1 Answer | Add Yours
First, let’s examine what we already know about Lady Macbeth. We first see her in Act 1.5 where she has just learned from a letter from Macbeth about the witches’ prophecy that Macbeth will be king. She’s ambitious and excited about this news; she resolves to “pour [her] spirits in [Macbeth’s] ear” so that she can convince him to kill the king. Fearless and bold, she calls upon evil spirits to “unsex” her so that she will not have the nature of a woman but be cruel enough to kill a king.
In Act 1.6 we see Lady Macbeth greet and welcome King Duncan with formal courtesy, playing out the advice she gave Macbeth in the previous scene:
...look like the innocent flower,
But be the serpent under't.
In Act 1.7, Lady Macbeth seeks out her husband, who has left the banquet to ponder whether he should carry out the murder. Macbeth decides that he should not, and tells Lady Macbeth “We will proceed no further in this business.” Lady Macbeth challenges his manhood and courage and chastises him for breaking his promise to her. Clearly, she is in charge. She convinces Macbeth to continue with their plan to kill the King.
We next see Lady Macbeth in Act 2 scene 2. Here she is alone, pacing nervously in the dark, waiting for Macbeth to kill the king. She says she is bold, but she startles when she hears an owl shriek. Here she seems to express some vulnerability as she notes:
“Had he not resembled/ My father as he slept, I had done't.” What might these words suggest about her real and deep feelings about murdering the King?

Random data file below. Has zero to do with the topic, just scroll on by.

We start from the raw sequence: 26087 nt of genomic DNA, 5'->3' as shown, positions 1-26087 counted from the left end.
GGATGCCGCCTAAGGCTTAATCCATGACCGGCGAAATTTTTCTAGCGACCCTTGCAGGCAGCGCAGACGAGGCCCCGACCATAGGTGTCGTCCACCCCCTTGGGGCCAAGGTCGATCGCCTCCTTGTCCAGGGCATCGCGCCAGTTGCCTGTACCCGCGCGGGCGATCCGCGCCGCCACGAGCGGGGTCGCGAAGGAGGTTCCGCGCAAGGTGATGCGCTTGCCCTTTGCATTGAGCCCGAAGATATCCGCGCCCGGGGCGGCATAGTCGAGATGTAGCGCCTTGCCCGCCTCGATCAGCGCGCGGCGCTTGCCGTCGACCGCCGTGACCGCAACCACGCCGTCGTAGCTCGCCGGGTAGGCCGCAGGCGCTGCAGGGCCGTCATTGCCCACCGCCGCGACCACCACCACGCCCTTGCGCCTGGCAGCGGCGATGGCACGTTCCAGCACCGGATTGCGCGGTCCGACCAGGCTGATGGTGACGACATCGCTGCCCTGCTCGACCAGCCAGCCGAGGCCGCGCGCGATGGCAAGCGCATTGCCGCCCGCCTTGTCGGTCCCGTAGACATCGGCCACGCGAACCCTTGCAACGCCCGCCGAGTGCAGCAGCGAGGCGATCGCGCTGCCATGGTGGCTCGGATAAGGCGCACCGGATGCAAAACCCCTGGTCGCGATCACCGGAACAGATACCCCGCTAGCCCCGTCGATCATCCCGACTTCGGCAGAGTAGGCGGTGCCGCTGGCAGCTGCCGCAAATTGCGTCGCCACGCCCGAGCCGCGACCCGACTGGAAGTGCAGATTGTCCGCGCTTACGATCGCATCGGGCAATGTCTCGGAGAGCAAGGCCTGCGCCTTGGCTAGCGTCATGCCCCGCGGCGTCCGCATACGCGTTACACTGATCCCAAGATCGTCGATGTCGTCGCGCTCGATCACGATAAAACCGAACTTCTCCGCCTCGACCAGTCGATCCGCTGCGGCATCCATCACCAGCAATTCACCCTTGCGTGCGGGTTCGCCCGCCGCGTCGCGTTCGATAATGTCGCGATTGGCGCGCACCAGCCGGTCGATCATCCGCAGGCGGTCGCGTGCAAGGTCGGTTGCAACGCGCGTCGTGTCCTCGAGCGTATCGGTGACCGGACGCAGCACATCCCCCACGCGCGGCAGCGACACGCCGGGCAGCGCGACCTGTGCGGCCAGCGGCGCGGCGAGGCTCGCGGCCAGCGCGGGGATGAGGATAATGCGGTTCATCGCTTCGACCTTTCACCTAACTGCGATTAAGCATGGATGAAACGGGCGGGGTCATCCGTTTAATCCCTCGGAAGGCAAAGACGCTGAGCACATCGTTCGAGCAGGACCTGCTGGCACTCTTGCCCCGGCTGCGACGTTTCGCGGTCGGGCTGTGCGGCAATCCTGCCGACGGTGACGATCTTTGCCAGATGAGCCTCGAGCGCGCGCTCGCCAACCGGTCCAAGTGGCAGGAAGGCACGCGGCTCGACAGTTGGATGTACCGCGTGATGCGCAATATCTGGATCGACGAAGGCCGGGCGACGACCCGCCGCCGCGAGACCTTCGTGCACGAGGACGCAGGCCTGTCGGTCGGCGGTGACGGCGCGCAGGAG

When Macbeth finishes the murder and meets her, he seems distraught about what he’s done, Lady Macbeth tries to console him. She then finds out that Macbeth still has the murder weapons in his hands and scolds him, telling him to go back to plant the daggers on the drugged guards. When Macbeth refuses, she chides him again with “Infirm of purpose!” Her bold, controlling nature comes out again as she says she will take the daggers herself to plant upon the guards.
Act 2 scene 2 finishes with Lady Macbeth taking charge of the distracted Macbeth, leading him to go back to their bedchamber so that they can fake innocent sleep.
In Act 2 scene 3, Lady Macbeth once again plays a role, feigning horror to hear that the King has been murdered in her house. In this scene, she watches the reactions of Macduff, Banquo, Lennox and others. She also must notice that Macbeth is talking too much and too eloquently to explain his rash killing of the King’s guards. To take attention from Macbeth, she fakes a fainting spell, crying “Help me hence, ho!” We know that Lady Macbeth is certainly not the fainting type from watching her in previous scenes! Macduff says, “Look to the lady!” and the attention shifts away from Macbeth’s behavior.
In this scene 3, this is the last we hear from Lady Macbeth as the men resolve to get dressed and meet to figure out what to do. Because of what is said by Lady Macbeth and Macduff, it is likely she may be carried offstage at this point. The scene wraps up with the princes deciding between them that they will escape in case they, too, are in danger.
Consider, then, what you have seen of Lady Macbeth in Act 1 and these first scenes of Act 2. What is new about her behavior in Act 2? How might what she says as she waits alone for Macbeth to finish the murder reveal something else about her character? What does her behavior in scene 3 tell us about her?
I hope this helps! Good luck!
If you use this response in your own work, it must be cited as an expert answer from eNotes. All expert answers on eNotes are indexed by Google and other search engines. Your teacher will easily be able to find this answer if you claim it as your own.
We’ve answered 287,857 questions. We can answer yours, too.Ask a question